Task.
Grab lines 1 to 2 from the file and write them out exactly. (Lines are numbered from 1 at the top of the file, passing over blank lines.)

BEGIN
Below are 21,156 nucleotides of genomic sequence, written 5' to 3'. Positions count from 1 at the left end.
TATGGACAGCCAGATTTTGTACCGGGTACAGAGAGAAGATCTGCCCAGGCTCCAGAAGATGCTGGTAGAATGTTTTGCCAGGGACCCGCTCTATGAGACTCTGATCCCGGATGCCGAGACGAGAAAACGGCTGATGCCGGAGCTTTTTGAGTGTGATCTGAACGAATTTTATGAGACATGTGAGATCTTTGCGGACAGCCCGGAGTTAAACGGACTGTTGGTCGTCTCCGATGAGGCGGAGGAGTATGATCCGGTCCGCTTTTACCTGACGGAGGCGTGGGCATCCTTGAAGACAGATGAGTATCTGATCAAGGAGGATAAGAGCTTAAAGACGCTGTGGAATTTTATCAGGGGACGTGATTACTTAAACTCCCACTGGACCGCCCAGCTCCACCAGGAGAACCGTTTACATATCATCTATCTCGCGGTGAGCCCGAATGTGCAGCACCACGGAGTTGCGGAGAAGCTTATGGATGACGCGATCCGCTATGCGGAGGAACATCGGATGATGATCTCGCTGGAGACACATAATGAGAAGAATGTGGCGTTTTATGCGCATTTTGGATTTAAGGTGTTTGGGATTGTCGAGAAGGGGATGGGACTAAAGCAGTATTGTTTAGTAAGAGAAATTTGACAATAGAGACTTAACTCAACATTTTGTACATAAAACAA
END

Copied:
Below are 21,156 nucleotides of genomic sequence, written 5' to 3'. Positions count from 1 at the left end.
TATGGACAGCCAGATTTTGTACCGGGTACAGAGAGAAGATCTGCCCAGGCTCCAGAAGATGCTGGTAGAATGTTTTGCCAGGGACCCGCTCTATGAGACTCTGATCCCGGATGCCGAGACGAGAAAACGGCTGATGCCGGAGCTTTTTGAGTGTGATCTGAACGAATTTTATGAGACATGTGAGATCTTTGCGGACAGCCCGGAGTTAAACGGACTGTTGGTCGTCTCCGATGAGGCGGAGGAGTATGATCCGGTCCGCTTTTACCTGACGGAGGCGTGGGCATCCTTGAAGACAGATGAGTATCTGATCAAGGAGGATAAGAGCTTAAAGACGCTGTGGAATTTTATCAGGGGACGTGATTACTTAAACTCCCACTGGACCGCCCAGCTCCACCAGGAGAACCGTTTACATATCATCTATCTCGCGGTGAGCCCGAATGTGCAGCACCACGGAGTTGCGGAGAAGCTTATGGATGACGCGATCCGCTATGCGGAGGAACATCGGATGATGATCTCGCTGGAGACACATAATGAGAAGAATGTGGCGTTTTATGCGCATTTTGGATTTAAGGTGTTTGGGATTGTCGAGAAGGGGATGGGACTAAAGCAGTATTGTTTAGTAAGAGAAATTTGACAATAGAGACTTAACTCAACATTTTGTACATAAAACAA